Arlington County residents are the wealthiest in the state, according to the results of a study released last week by the Tayloe-Murphy Institute at the University of Virginia.
The per capita income for 1978 in Arlington was a whopping $14,675, compared with the statewide average of $7,721.
The same report erroneously indicated that Falls Church was head and shoulders above all other jurisdictions with a $19,533 personal income figure.
That number is inflated because incomes from Fairfax County were inadvertently figured in with the Falls Church figure. Even when the figures are adjusted, the income level for Fairfax County is not expected to change significantly.
The institute expects to release accurate information about Falls Church when the data becomes available.
Most other Northern Virginia jurisdictions also were well above the state average income: Alexandria -- $12,028; Fairfax City -- $11,586; Fairfax County -- $10,832; Loudoun -- $9,325 and Manassas City -- $9,762.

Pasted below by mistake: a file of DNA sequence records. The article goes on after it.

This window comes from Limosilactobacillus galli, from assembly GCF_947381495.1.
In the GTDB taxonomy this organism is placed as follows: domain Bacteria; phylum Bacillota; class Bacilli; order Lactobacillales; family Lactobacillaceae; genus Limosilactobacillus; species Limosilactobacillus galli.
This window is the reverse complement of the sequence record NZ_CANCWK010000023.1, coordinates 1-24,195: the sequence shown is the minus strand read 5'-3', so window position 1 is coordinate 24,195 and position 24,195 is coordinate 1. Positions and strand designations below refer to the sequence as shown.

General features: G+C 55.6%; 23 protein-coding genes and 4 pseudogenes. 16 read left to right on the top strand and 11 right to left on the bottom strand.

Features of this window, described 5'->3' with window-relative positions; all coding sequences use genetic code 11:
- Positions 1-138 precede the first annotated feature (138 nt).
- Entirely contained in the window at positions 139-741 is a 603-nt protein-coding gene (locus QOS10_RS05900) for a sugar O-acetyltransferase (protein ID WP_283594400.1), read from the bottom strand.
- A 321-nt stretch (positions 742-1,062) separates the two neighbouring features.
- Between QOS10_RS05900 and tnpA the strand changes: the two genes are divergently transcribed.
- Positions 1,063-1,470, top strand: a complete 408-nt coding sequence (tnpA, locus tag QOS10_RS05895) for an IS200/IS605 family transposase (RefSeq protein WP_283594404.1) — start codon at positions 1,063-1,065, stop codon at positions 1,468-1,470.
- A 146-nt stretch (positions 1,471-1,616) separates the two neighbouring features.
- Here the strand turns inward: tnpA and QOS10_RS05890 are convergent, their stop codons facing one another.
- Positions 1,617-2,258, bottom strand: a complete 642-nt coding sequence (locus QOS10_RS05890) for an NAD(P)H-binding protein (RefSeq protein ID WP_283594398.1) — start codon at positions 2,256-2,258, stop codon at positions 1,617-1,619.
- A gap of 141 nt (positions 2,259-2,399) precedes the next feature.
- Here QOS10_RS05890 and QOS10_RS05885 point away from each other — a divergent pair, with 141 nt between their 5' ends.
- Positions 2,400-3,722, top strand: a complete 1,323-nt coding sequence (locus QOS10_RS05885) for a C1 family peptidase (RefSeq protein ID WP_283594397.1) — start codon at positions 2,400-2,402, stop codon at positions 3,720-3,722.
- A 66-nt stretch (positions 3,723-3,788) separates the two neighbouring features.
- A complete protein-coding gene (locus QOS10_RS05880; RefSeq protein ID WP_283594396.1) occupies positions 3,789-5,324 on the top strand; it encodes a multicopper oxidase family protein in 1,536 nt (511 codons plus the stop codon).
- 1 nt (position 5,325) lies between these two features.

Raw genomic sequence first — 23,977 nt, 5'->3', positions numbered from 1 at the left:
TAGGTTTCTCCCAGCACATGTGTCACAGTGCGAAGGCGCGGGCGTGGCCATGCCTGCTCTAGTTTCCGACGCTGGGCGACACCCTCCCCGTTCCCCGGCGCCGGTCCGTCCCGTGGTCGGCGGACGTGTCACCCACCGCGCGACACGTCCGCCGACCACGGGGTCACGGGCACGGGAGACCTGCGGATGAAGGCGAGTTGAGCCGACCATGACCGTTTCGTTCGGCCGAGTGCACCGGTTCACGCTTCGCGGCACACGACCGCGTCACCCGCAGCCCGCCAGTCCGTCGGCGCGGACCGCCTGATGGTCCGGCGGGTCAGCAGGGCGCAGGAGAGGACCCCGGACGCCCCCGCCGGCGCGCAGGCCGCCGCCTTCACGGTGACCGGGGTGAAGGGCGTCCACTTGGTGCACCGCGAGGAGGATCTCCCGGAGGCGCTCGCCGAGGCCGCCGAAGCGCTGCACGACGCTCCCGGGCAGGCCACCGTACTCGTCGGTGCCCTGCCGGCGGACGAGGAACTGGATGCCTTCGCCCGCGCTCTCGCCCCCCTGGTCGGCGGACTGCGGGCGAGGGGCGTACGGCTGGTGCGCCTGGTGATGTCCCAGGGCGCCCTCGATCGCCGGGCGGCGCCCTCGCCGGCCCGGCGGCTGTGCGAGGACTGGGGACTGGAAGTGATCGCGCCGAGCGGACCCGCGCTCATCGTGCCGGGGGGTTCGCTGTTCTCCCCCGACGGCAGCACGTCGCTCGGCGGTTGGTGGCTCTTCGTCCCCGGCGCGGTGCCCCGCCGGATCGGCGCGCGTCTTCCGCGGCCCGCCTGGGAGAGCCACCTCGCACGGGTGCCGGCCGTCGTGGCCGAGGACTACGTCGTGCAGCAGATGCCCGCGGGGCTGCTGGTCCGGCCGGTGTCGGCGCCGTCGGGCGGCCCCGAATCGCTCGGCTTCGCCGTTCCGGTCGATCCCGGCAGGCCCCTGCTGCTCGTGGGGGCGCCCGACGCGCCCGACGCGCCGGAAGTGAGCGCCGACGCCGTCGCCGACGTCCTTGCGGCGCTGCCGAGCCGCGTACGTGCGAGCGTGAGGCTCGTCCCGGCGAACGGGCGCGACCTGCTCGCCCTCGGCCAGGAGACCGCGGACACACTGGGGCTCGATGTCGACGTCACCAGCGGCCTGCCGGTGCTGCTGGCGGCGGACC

Only Manassas Park with $6,539 and Prince William with $7,513 fell below the state's average personal income level.
A spokesman for the Tayloe-Murphy Institute, which conducted the survey, said Northern Virginia's greater per capita income level was due to small family sizes in the region, combined with the region's nearness to the Washington metropolitan area and the accompanying high standard of living -- and high wages.
Greensville County in southern Virginia set the 1978 record for the lowest per capita income -- $4,296.
"When you get into the rural areas, the families are larger," explained John Kemp of Taylor-Murphy, "with that large population denominator, you get a lower per capita income."